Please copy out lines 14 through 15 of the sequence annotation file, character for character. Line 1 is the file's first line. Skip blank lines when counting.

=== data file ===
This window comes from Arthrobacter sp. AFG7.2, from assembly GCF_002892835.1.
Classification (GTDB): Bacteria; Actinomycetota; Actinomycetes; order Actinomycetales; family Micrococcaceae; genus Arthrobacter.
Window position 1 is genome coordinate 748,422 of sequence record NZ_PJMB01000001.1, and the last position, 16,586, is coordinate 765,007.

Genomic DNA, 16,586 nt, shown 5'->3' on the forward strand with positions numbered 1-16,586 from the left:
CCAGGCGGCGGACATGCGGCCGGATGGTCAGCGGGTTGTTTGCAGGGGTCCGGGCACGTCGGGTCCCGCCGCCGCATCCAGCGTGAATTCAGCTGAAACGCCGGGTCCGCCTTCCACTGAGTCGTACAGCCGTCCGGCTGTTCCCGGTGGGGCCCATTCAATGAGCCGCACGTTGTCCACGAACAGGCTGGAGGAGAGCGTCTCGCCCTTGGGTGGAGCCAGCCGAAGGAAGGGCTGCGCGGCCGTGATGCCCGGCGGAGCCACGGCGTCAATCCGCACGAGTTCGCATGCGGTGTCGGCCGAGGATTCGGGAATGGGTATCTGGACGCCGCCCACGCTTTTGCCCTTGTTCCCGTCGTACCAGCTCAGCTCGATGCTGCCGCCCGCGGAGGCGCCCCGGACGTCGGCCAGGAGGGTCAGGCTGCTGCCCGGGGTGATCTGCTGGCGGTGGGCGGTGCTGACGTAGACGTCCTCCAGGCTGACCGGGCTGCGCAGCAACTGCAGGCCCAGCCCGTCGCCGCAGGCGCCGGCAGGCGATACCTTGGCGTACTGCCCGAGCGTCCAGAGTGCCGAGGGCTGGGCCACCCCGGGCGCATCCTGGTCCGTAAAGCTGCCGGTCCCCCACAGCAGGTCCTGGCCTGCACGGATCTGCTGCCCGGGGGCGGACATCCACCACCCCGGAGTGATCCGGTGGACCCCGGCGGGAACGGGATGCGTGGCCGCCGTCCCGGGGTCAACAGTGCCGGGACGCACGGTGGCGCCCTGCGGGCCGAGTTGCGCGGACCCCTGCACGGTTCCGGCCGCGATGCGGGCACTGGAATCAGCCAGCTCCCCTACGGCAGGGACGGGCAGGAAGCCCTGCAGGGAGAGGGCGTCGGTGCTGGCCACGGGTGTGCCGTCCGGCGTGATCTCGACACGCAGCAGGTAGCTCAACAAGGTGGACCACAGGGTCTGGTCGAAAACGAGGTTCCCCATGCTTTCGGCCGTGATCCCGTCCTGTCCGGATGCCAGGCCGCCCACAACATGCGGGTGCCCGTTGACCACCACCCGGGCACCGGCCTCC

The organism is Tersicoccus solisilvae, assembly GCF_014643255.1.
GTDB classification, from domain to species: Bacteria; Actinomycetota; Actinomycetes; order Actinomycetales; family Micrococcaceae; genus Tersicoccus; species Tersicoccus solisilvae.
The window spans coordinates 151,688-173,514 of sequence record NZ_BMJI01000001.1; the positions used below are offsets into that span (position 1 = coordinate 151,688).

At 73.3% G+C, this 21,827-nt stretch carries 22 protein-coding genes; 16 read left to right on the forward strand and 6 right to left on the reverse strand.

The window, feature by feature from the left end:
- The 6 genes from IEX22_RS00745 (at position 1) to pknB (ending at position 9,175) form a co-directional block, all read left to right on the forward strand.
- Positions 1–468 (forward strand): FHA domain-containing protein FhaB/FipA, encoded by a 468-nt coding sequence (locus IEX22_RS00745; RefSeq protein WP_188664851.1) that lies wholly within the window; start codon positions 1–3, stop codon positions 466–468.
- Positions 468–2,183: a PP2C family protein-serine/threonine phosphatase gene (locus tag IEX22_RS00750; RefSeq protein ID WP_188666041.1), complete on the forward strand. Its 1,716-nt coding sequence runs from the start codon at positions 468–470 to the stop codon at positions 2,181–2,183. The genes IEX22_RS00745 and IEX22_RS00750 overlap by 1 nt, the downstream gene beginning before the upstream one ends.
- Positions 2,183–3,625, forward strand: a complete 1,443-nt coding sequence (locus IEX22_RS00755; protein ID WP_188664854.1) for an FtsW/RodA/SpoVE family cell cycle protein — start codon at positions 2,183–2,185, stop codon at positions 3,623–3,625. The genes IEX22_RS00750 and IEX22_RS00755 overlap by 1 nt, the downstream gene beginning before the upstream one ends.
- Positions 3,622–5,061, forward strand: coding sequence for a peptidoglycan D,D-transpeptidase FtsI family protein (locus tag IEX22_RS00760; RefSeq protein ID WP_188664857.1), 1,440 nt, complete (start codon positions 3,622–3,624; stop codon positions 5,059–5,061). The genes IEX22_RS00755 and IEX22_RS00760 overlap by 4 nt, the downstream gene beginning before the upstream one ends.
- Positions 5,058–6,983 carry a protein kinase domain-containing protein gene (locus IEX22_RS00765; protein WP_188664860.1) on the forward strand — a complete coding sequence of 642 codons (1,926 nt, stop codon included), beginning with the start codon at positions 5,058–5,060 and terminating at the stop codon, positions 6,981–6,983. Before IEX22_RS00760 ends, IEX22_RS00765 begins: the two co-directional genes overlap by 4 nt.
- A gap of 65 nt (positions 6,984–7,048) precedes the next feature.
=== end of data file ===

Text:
- Positions 2,183–3,625, forward strand: a complete 1,443-nt coding sequence (locus IEX22_RS00755; protein ID WP_188664854.1) for an FtsW/RodA/SpoVE family cell cycle protein — start codon at positions 2,183–2,185, stop codon at positions 3,623–3,625. The genes IEX22_RS00750 and IEX22_RS00755 overlap by 1 nt, the downstream gene beginning before the upstream one ends.
- Positions 3,622–5,061, forward strand: coding sequence for a peptidoglycan D,D-transpeptidase FtsI family protein (locus tag IEX22_RS00760; RefSeq protein ID WP_188664857.1), 1,440 nt, complete (start codon positions 3,622–3,624; stop codon positions 5,059–5,061). The genes IEX22_RS00755 and IEX22_RS00760 overlap by 4 nt, the downstream gene beginning before the upstream one ends.